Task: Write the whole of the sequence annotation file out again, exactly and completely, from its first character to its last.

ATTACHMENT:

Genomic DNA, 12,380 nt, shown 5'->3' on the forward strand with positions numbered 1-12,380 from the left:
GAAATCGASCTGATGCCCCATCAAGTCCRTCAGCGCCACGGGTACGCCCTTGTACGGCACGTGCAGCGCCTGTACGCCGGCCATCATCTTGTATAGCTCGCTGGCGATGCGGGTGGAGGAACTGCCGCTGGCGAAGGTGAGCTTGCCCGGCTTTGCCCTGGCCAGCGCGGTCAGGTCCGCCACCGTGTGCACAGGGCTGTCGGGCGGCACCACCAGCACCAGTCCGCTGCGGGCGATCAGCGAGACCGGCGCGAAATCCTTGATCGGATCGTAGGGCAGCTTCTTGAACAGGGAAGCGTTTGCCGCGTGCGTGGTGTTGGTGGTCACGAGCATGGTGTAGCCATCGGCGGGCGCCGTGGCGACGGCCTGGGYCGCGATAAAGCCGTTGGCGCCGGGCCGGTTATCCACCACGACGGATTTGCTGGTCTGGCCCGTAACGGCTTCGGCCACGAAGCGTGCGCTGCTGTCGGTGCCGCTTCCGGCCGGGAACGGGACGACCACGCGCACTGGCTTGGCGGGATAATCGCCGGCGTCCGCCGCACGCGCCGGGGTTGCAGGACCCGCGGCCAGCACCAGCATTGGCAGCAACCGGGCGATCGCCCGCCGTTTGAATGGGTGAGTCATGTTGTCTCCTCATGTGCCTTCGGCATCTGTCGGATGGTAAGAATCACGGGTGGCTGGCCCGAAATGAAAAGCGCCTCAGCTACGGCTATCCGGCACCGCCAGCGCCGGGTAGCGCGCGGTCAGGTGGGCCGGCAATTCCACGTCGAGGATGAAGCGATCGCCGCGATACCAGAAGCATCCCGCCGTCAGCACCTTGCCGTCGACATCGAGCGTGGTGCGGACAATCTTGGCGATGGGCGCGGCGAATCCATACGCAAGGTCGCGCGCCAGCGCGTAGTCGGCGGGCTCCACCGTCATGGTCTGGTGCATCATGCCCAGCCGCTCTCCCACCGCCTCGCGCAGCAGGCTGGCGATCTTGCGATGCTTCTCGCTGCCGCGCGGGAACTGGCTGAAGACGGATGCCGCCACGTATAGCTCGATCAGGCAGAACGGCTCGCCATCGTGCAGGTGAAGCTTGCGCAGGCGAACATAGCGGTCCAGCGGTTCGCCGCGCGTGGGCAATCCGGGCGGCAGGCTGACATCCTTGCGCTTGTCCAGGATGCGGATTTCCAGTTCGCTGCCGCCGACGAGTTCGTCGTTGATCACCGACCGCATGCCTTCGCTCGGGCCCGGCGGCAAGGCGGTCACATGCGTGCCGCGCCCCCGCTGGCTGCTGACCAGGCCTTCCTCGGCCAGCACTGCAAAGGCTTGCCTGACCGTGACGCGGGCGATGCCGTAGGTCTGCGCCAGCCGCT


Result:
Genomic DNA, 12,380 nt, shown 5'->3' on the forward strand with positions numbered 1-12,380 from the left:
GAAATCGASCTGATGCCCCATCAAGTCCRTCAGCGCCACGGGTACGCCCTTGTACGGCACGTGCAGCGCCTGTACGCCGGCCATCATCTTGTATAGCTCGCTGGCGATGCGGGTGGAGGAACTGCCGCTGGCGAAGGTGAGCTTGCCCGGCTTTGCCCTGGCCAGCGCGGTCAGGTCCGCCACCGTGTGCACAGGGCTGTCGGGCGGCACCACCAGCACCAGTCCGCTGCGGGCGATCAGCGAGACCGGCGCGAAATCCTTGATCGGATCGTAGGGCAGCTTCTTGAACAGGGAAGCGTTTGCCGCGTGCGTGGTGTTGGTGGTCACGAGCATGGTGTAGCCATCGGCGGGCGCCGTGGCGACGGCCTGGGYCGCGATAAAGCCGTTGGCGCCGGGCCGGTTATCCACCACGACGGATTTGCTGGTCTGGCCCGTAACGGCTTCGGCCACGAAGCGTGCGCTGCTGTCGGTGCCGCTTCCGGCCGGGAACGGGACGACCACGCGCACTGGCTTGGCGGGATAATCGCCGGCGTCCGCCGCACGCGCCGGGGTTGCAGGACCCGCGGCCAGCACCAGCATTGGCAGCAACCGGGCGATCGCCCGCCGTTTGAATGGGTGAGTCATGTTGTCTCCTCATGTGCCTTCGGCATCTGTCGGATGGTAAGAATCACGGGTGGCTGGCCCGAAATGAAAAGCGCCTCAGCTACGGCTATCCGGCACCGCCAGCGCCGGGTAGCGCGCGGTCAGGTGGGCCGGCAATTCCACGTCGAGGATGAAGCGATCGCCGCGATACCAGAAGCATCCCGCCGTCAGCACCTTGCCGTCGACATCGAGCGTGGTGCGGACAATCTTGGCGATGGGCGCGGCGAATCCATACGCAAGGTCGCGCGCCAGCGCGTAGTCGGCGGGCTCCACCGTCATGGTCTGGTGCATCATGCCCAGCCGCTCTCCCACCGCCTCGCGCAGCAGGCTGGCGATCTTGCGATGCTTCTCGCTGCCGCGCGGGAACTGGCTGAAGACGGATGCCGCCACGTATAGCTCGATCAGGCAGAACGGCTCGCCATCGTGCAGGTGAAGCTTGCGCAGGCGAACATAGCGGTCCAGCGGTTCGCCGCGCGTGGGCAATCCGGGCGGCAGGCTGACATCCTTGCGCTTGTCCAGGATGCGGATTTCCAGTTCGCTGCCGCCGACGAGTTCGTCGTTGATCACCGACCGCATGCCTTCGCTCGGGCCCGGCGGCAAGGCGGTCACATGCGTGCCGCGCCCCCGCTGGCTGCTGACCAGGCCTTCCTCGGCCAGCACTGCAAAGGCTTGCCTGACCGTGACGCGGGCGATGCCGTAGGTCTGCGCCAGCCGCT